A Perseid time lapse from 2018.

Science

Tau Herculid: You need to watch the best meteor storm of the century this week

If skies are clear, be sure to watch for a potential tau Herculid meteor outburst early next Tuesday morning.

Jeff Sullivan

With a little cosmic luck, we could potentially be in for a meteor storm of epic proportions this coming Monday night/Tuesday morning. We recently wrote about the possibility of an outburst from the tau Herculids on the night of May 30/May 31. As we’re now just under a week out from the shower, let’s look at the prospective for the shower, what went down during meteor storms of yore, and more.

tau Herculids: The story thus far

The source of the shower is short period Comet 73P/Schwassmann-Wachmann 3. Despite the name, the radiant for the tau Herculids has actually now drifted from Hercules into the adjacent constellation of Boötes the Herdsman. Unfortunately, renaming the shower the ‘Boötids’ is also problematic, as there’s also already a June meteor shower of the same name. Today, the radiant for the shower sits about 8 degrees from the bright star Arcturus, in the direction of the globular cluster Messier 3 and Alkaid (Eta Ursae Majoris) located at the tip of the handle of the Big Dipper asterism.

What’s really getting meteor shower scientists excited is Earth’s 2022 encounter with the comet’s 1995 fragmentation stream. This event saw the comet dramatically increase 400-fold in brightness. Now, the comet is nowhere near the Earth next week — it’s actually 1.4 Astronomical Units (AU) distant, in fact — but the 1995 event should have laid down a decent particle stream for our fair planet to encounter.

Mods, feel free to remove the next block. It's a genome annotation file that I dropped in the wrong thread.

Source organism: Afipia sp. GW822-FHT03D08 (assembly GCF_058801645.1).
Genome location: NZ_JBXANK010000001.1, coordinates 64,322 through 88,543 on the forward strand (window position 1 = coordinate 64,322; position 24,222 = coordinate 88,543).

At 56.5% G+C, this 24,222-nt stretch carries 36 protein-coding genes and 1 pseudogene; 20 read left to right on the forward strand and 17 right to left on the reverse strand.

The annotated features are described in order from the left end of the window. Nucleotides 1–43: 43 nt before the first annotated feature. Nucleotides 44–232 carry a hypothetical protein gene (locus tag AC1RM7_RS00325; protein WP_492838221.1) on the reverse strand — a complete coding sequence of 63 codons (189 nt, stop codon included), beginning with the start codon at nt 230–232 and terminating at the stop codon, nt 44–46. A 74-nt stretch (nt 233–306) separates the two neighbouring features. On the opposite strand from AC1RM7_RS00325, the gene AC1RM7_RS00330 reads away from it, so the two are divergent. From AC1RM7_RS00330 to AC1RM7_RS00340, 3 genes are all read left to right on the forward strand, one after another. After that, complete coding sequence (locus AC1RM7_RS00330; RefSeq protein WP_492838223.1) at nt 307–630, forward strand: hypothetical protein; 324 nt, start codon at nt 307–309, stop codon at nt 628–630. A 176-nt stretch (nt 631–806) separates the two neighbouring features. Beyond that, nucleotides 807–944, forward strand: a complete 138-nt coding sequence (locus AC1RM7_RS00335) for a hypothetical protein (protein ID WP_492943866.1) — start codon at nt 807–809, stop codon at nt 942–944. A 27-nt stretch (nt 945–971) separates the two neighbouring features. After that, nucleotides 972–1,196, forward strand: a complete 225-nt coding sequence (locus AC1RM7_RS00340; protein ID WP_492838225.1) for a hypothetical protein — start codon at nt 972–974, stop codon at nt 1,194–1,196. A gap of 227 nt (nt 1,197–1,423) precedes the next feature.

As of writing this, the American Meteor Shower (AMS) has refined the key encounter time to 4:45-5:17 Universal Time (UT) / 12:45-1:17 AM U.S. Eastern Time EDT on the morning of Tuesday, May 31 or 9:45-10:17 PM Pacific Time PDT on the evening of Monday, May 30th. The radiant will be right at the zenith for Baja California around this time, though most of North and South America will be well-placed to witness any uptick in meteor activity. The Moon also reaches New the day prior on May 30… another plus.

If we get a 10-fold increase from the tau Herculids we might see a Zenithal Hourly Rate (ZHR) of ~140 meteors per hour — similar to the annual Geminids or Perseids. If we reach a 100-fold or higher increase… well, things could get interesting.

First, though, a few caveats are in order. It’s unknown just how much and in what direction Comet 73P ejected debris during the 1995 event: this could add to a more intense (or weaker) storm than expected. Also, the tau Herculid stream is approaching the Earth from behind, making them a slower shower needing bigger particles than usual to light up the sky. Finally, remember that ZHR numbers are an ideal rate, assuming dark skies with the radiant directly overhead… most observers will see less in reality.

Anatomy of a Meteor Storm